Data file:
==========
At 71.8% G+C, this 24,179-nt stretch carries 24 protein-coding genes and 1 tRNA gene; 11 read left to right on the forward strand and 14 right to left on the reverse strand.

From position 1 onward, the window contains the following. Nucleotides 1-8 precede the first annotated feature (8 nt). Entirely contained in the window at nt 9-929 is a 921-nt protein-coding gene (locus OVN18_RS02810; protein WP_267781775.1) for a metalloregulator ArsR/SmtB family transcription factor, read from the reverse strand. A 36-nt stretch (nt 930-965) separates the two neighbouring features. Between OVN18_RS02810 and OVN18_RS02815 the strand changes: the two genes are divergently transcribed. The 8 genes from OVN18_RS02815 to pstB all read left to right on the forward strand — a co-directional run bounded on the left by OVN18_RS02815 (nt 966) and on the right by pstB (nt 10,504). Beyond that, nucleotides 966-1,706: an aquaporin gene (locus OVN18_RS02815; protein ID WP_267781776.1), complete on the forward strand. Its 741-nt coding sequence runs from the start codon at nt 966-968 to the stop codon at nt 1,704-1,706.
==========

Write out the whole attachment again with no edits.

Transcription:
At 71.8% G+C, this 24,179-nt stretch carries 24 protein-coding genes and 1 tRNA gene; 11 read left to right on the forward strand and 14 right to left on the reverse strand.

From position 1 onward, the window contains the following. Nucleotides 1-8 precede the first annotated feature (8 nt). Entirely contained in the window at nt 9-929 is a 921-nt protein-coding gene (locus OVN18_RS02810; protein WP_267781775.1) for a metalloregulator ArsR/SmtB family transcription factor, read from the reverse strand. A 36-nt stretch (nt 930-965) separates the two neighbouring features. Between OVN18_RS02810 and OVN18_RS02815 the strand changes: the two genes are divergently transcribed. The 8 genes from OVN18_RS02815 to pstB all read left to right on the forward strand — a co-directional run bounded on the left by OVN18_RS02815 (nt 966) and on the right by pstB (nt 10,504). Beyond that, nucleotides 966-1,706: an aquaporin gene (locus OVN18_RS02815; protein ID WP_267781776.1), complete on the forward strand. Its 741-nt coding sequence runs from the start codon at nt 966-968 to the stop codon at nt 1,704-1,706.